Biomass Power for Economic Development of Rural Sierra Leone
We use biomass power to convert natural resources into valued products, create jobs, and provide electric transportation in rural areas.
I confirm that I am fully aware of the eligibility criteria, and based on its description, I am eligible to apply to the CSV Prize 2017.
Start-Up (a pilot that has just started operating)
Annual budget in 2017 (USD)
Number of beneficiaries impacted so far
Headquarters location: Country
Headquarters location: City
Location(s) of impact
Sierra Leone: Ribbi Chiefdom
Workers engaged in the last stages of the salt -making and harvesting process at Salvest's salt works
Problem: What problem is this initiative trying to address?
Poverty has been an intractable problem in Sierra Leone where rural, subsistence producers are about 65% of the population. Poverty reduction requires a strategy of sustainable rural development, including the commercial use of natural resources to produce value-added products and decent jobs. Cost-effective energy from locally available resources will catalyze such rural industrialization but it is unavailable in Sierra Leone. This is why we must provide low-cost energy in remote areas with commercial potential.
Solution Summary: What is the proposed solution? What do you see as its most promising aspects for creating shared value?
We will provide electricity and process heat in rural areas of Sierra Leone wherever we identify and validate opportunities for productive uses and job-creation. We will utilize the 20 KW Power Pallet (All Power Labs of Berkeley, California, USA), fueled by a purpose-grown woody shrub, Calliandra calothryrsus. Our solution involves the establishment of an out-grower scheme with calliandra producers close to all our operating locations. A specific example is that of a import-substitution enterprise which produces sea salt in a remote corner of Sierra Leone. Our biomass power will reduce its electricity cost from $1.10/KWH (petrol based) to less than $0.20/KWH. Our solution, by providing cost-effective power, lowers the production cost, ensures continuing employment of local workers, and creates new earnings for producers in the fuel value chain. Surplus or off-peak power will charge batteries for electric vehicles, lower transportation costs, thus creating even more shared value.
Impact: What is the impact of the work to date? Specify both the social and the environmental impact of your work
Sea salt production is our first enterprise, located on what had been unused marshland. It has had quite an impact.
*Employed 23 workers at $7000 in wage payments each dry season, and $300 for land lease *Although paltry in dollar terms, payments make a big difference in their life of subsistence
* Cash earnings have enabled them to buy battery-operated lights and cellphones, and to transport surplus produce to the big market.
*With our generator on site, workers do not have to go miles away to charge their phones.
*Some workers now afford to grow higher-valued produce and earn additional income during the rainy season
*Our unique process has enabled higher-scale production and better quality salt to compete with imports.
* Unlike the artisanal salt-making process, we do not use wood fires. Hence, mangroves will not be destroyed anymore.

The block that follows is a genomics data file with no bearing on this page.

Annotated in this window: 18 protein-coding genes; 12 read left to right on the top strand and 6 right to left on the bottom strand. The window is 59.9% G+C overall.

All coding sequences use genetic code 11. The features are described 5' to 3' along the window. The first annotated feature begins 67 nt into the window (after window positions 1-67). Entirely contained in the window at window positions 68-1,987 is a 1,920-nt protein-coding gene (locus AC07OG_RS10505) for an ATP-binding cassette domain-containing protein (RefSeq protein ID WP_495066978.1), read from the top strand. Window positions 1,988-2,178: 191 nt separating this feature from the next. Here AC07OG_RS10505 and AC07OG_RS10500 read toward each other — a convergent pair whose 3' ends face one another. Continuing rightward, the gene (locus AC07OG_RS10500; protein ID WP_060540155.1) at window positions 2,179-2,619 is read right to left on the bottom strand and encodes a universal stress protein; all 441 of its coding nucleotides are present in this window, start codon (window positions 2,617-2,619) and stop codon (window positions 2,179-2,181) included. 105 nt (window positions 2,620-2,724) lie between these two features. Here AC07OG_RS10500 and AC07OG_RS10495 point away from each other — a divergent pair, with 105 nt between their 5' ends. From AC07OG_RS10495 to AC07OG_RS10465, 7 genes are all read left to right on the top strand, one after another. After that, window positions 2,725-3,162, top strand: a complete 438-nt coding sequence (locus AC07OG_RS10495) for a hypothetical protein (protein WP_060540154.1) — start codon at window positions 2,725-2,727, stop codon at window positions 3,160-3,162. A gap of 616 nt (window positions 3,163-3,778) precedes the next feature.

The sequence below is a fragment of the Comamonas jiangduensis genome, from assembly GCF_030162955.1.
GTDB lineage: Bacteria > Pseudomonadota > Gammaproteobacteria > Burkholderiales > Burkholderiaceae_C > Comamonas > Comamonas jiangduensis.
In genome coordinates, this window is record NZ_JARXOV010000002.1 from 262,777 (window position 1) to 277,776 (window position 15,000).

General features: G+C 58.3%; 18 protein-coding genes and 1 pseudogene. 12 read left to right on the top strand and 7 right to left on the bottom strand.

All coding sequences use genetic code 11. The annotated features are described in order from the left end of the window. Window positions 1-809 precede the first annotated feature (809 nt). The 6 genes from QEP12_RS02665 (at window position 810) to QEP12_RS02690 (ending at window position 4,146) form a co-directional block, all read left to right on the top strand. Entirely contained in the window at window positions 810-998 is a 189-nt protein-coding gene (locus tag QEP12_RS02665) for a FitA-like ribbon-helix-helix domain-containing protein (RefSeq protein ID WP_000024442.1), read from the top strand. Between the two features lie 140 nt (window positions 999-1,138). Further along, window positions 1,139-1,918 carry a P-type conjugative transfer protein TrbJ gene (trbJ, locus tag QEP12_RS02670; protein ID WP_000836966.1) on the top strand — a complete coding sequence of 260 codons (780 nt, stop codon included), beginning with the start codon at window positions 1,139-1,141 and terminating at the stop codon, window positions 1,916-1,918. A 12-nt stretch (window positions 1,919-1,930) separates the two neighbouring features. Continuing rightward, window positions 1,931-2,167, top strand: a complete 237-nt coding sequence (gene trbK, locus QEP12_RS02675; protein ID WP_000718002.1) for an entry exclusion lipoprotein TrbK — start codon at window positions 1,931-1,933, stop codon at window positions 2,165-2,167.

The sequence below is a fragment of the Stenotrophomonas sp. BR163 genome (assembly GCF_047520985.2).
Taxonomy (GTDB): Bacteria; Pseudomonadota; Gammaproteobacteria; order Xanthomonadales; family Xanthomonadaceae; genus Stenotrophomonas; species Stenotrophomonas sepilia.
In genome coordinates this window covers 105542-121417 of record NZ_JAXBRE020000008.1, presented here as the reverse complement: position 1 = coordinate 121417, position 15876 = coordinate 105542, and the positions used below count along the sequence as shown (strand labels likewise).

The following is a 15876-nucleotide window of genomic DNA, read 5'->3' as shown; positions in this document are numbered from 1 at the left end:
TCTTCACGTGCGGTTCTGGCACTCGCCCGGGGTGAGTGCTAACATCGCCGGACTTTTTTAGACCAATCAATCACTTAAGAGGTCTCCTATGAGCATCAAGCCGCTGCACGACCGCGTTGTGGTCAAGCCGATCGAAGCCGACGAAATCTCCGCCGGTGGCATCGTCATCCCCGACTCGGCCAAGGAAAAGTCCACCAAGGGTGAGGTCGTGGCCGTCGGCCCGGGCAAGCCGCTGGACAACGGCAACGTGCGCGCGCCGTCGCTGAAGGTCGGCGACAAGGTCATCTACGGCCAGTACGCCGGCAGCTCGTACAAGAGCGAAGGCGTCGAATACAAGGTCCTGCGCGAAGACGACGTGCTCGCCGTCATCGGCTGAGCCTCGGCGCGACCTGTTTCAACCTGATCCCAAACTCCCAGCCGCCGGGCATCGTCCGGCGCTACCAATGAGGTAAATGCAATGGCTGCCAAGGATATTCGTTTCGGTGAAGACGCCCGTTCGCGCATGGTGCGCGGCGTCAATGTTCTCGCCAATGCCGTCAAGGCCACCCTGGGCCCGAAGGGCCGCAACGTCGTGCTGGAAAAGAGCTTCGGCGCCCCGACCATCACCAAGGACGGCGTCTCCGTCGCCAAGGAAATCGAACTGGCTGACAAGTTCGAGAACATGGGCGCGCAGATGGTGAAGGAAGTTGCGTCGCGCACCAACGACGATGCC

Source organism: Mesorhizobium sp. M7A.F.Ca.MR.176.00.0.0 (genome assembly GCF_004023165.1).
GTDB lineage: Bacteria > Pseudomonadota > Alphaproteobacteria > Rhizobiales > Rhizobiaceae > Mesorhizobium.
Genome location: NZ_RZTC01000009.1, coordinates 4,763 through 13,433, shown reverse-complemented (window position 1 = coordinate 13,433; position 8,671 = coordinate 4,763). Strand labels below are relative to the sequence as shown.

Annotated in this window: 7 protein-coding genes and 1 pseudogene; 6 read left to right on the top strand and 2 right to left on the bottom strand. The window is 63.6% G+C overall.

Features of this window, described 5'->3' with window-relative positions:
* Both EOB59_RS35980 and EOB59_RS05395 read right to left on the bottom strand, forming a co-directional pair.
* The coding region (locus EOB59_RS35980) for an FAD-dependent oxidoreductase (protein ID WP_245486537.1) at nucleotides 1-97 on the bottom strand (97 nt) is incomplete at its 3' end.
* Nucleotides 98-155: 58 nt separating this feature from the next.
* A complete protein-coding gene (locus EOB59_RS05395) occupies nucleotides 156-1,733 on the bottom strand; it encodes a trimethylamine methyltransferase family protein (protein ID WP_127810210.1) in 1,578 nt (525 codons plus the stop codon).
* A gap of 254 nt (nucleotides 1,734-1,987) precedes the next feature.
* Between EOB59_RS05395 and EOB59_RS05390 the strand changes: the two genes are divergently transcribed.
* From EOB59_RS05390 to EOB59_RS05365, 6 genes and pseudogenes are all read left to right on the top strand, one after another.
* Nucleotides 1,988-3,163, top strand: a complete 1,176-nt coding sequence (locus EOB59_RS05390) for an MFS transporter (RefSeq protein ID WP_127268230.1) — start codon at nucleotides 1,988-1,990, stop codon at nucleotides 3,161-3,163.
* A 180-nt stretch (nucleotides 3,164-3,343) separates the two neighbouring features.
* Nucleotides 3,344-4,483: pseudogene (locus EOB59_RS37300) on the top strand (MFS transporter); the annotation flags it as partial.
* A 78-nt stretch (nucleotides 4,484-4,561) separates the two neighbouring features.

*Increasingly, artisans want to stop making their inferior product, avoid smoke exposure, and become distributors of our product instead
Financial sustainability plan: How is this initiative financially supported? How will you ensure its financial sustainability long-term?
To date, all financial support has come from the six members of Salvest, LLC. In the next 1 to 2 years, our budget would come from: 75%, grants; 20%, earned from salt sales; 5%, surplus energy sales. Beyond year 3, our annual budget will be funded 100% from earnings. We will secure local anchor energy users such as telecom towers, water supply and waste management facilities, agro-based enterprises, light manufacturing, electric transportation systems and commercial centers, to assure stable demands, high system efficiency and financial viability of the micro-grids. We will design our micro-grids to support growth in base demands of productive community enterprises, electricity demands of the new wage earners at these enterprises, and cumulative demands from new enterprises.
Unique value proposition: What makes your initiative innovative? How does your project differ from other organizations working in the same field?
Value Proposition: lower cost productive power and transportation for viable rural enterprises, jobs and enhanced social welfare.
- Purpose-grown calliandra fuel: fast-growing and excellent coppicing ability. The norm is reliance on waste biomass for fuel, the availability of which could be uncertain.
- Surplus and off-peak power for electric transportation lowers a major cost for rural residents and businesses. Transportation costs are not usually a target of rural energy scheme
Founding story: Share a story about the "Aha!" moment that sparked the beginning of this initiative.
In 2001, on a visit to Sierra Leene, my native country, I observed that all salt products were imported. We had access to the Atlantic Ocean, why can't we make our own salt. By then, I had been living in Newark, California, not far from the Morton salt works and rode my bicycle by the plant all the time. Aha!. We could do the same in Sierra Leone; just as Morton does, albeit at a smaller scale. Thus started our quest in rural Sierra Leone, only to realize that diesel power was not cost-competitive.
Where did you hear about the Nestlé Creating Shared Value Prize?
Participated in previous CSV Prize competitions